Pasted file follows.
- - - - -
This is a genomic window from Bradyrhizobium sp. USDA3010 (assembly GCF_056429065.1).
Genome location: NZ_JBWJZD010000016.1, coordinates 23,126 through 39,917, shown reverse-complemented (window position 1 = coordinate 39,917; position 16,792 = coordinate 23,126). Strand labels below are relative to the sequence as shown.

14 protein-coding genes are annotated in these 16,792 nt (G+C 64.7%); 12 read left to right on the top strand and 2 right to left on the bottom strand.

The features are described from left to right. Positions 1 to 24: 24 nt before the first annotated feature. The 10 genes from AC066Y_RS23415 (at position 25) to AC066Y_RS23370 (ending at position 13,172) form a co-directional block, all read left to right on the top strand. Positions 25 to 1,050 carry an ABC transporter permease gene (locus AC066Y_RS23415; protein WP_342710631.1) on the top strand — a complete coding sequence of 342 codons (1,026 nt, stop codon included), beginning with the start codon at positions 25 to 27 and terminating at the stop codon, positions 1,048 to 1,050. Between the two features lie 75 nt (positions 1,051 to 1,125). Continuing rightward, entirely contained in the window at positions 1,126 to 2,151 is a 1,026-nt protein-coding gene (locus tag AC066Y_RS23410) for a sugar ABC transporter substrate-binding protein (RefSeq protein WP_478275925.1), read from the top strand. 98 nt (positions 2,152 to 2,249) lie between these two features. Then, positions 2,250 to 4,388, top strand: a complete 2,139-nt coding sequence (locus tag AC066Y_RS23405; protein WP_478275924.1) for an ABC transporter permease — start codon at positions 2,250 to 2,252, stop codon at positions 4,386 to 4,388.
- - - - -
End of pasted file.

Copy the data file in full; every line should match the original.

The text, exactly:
This is a genomic window from Bradyrhizobium sp. USDA3010 (assembly GCF_056429065.1).
Genome location: NZ_JBWJZD010000016.1, coordinates 23,126 through 39,917, shown reverse-complemented (window position 1 = coordinate 39,917; position 16,792 = coordinate 23,126). Strand labels below are relative to the sequence as shown.

14 protein-coding genes are annotated in these 16,792 nt (G+C 64.7%); 12 read left to right on the top strand and 2 right to left on the bottom strand.

The features are described from left to right. Positions 1 to 24: 24 nt before the first annotated feature. The 10 genes from AC066Y_RS23415 (at position 25) to AC066Y_RS23370 (ending at position 13,172) form a co-directional block, all read left to right on the top strand. Positions 25 to 1,050 carry an ABC transporter permease gene (locus AC066Y_RS23415; protein WP_342710631.1) on the top strand — a complete coding sequence of 342 codons (1,026 nt, stop codon included), beginning with the start codon at positions 25 to 27 and terminating at the stop codon, positions 1,048 to 1,050. Between the two features lie 75 nt (positions 1,051 to 1,125). Continuing rightward, entirely contained in the window at positions 1,126 to 2,151 is a 1,026-nt protein-coding gene (locus tag AC066Y_RS23410) for a sugar ABC transporter substrate-binding protein (RefSeq protein WP_478275925.1), read from the top strand. 98 nt (positions 2,152 to 2,249) lie between these two features. Then, positions 2,250 to 4,388, top strand: a complete 2,139-nt coding sequence (locus tag AC066Y_RS23405; protein WP_478275924.1) for an ABC transporter permease — start codon at positions 2,250 to 2,252, stop codon at positions 4,386 to 4,388.